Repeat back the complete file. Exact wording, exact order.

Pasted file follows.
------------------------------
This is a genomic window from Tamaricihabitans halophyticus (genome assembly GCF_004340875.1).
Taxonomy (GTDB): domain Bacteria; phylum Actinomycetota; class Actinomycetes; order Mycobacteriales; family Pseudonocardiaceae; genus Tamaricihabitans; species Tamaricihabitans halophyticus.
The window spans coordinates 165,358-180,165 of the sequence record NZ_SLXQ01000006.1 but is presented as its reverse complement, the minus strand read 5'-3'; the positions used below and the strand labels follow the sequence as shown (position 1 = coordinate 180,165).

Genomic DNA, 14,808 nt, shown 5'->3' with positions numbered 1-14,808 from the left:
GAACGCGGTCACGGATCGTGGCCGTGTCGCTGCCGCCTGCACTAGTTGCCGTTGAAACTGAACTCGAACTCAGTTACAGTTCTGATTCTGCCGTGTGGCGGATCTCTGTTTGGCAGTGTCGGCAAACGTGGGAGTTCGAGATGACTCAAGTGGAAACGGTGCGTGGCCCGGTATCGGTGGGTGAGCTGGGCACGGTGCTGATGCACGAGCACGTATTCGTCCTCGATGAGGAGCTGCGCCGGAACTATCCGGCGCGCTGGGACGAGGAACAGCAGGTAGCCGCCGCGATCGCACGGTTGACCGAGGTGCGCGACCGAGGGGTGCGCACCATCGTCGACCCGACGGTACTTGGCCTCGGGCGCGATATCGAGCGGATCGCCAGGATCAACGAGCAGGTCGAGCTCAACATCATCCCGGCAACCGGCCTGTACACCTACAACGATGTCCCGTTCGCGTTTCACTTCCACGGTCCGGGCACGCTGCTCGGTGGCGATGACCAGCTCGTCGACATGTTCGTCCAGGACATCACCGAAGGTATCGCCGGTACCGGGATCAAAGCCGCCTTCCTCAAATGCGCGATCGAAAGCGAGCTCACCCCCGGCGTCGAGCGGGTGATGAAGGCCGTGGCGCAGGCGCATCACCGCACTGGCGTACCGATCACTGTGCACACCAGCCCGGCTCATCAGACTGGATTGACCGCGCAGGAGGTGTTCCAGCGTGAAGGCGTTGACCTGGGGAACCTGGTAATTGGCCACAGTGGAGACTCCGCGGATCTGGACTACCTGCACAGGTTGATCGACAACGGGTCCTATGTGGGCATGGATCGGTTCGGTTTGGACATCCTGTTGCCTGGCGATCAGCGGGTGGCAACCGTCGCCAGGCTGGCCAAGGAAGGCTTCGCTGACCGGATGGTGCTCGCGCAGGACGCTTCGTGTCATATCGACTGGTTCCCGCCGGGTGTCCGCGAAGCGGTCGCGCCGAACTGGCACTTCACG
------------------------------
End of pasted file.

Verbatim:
This is a genomic window from Tamaricihabitans halophyticus (genome assembly GCF_004340875.1).
Taxonomy (GTDB): domain Bacteria; phylum Actinomycetota; class Actinomycetes; order Mycobacteriales; family Pseudonocardiaceae; genus Tamaricihabitans; species Tamaricihabitans halophyticus.
The window spans coordinates 165,358-180,165 of the sequence record NZ_SLXQ01000006.1 but is presented as its reverse complement, the minus strand read 5'-3'; the positions used below and the strand labels follow the sequence as shown (position 1 = coordinate 180,165).

Genomic DNA, 14,808 nt, shown 5'->3' with positions numbered 1-14,808 from the left:
GAACGCGGTCACGGATCGTGGCCGTGTCGCTGCCGCCTGCACTAGTTGCCGTTGAAACTGAACTCGAACTCAGTTACAGTTCTGATTCTGCCGTGTGGCGGATCTCTGTTTGGCAGTGTCGGCAAACGTGGGAGTTCGAGATGACTCAAGTGGAAACGGTGCGTGGCCCGGTATCGGTGGGTGAGCTGGGCACGGTGCTGATGCACGAGCACGTATTCGTCCTCGATGAGGAGCTGCGCCGGAACTATCCGGCGCGCTGGGACGAGGAACAGCAGGTAGCCGCCGCGATCGCACGGTTGACCGAGGTGCGCGACCGAGGGGTGCGCACCATCGTCGACCCGACGGTACTTGGCCTCGGGCGCGATATCGAGCGGATCGCCAGGATCAACGAGCAGGTCGAGCTCAACATCATCCCGGCAACCGGCCTGTACACCTACAACGATGTCCCGTTCGCGTTTCACTTCCACGGTCCGGGCACGCTGCTCGGTGGCGATGACCAGCTCGTCGACATGTTCGTCCAGGACATCACCGAAGGTATCGCCGGTACCGGGATCAAAGCCGCCTTCCTCAAATGCGCGATCGAAAGCGAGCTCACCCCCGGCGTCGAGCGGGTGATGAAGGCCGTGGCGCAGGCGCATCACCGCACTGGCGTACCGATCACTGTGCACACCAGCCCGGCTCATCAGACTGGATTGACCGCGCAGGAGGTGTTCCAGCGTGAAGGCGTTGACCTGGGGAACCTGGTAATTGGCCACAGTGGAGACTCCGCGGATCTGGACTACCTGCACAGGTTGATCGACAACGGGTCCTATGTGGGCATGGATCGGTTCGGTTTGGACATCCTGTTGCCTGGCGATCAGCGGGTGGCAACCGTCGCCAGGCTGGCCAAGGAAGGCTTCGCTGACCGGATGGTGCTCGCGCAGGACGCTTCGTGTCATATCGACTGGTTCCCGCCGGGTGTCCGCGAAGCGGTCGCGCCGAACTGGCACTTCACG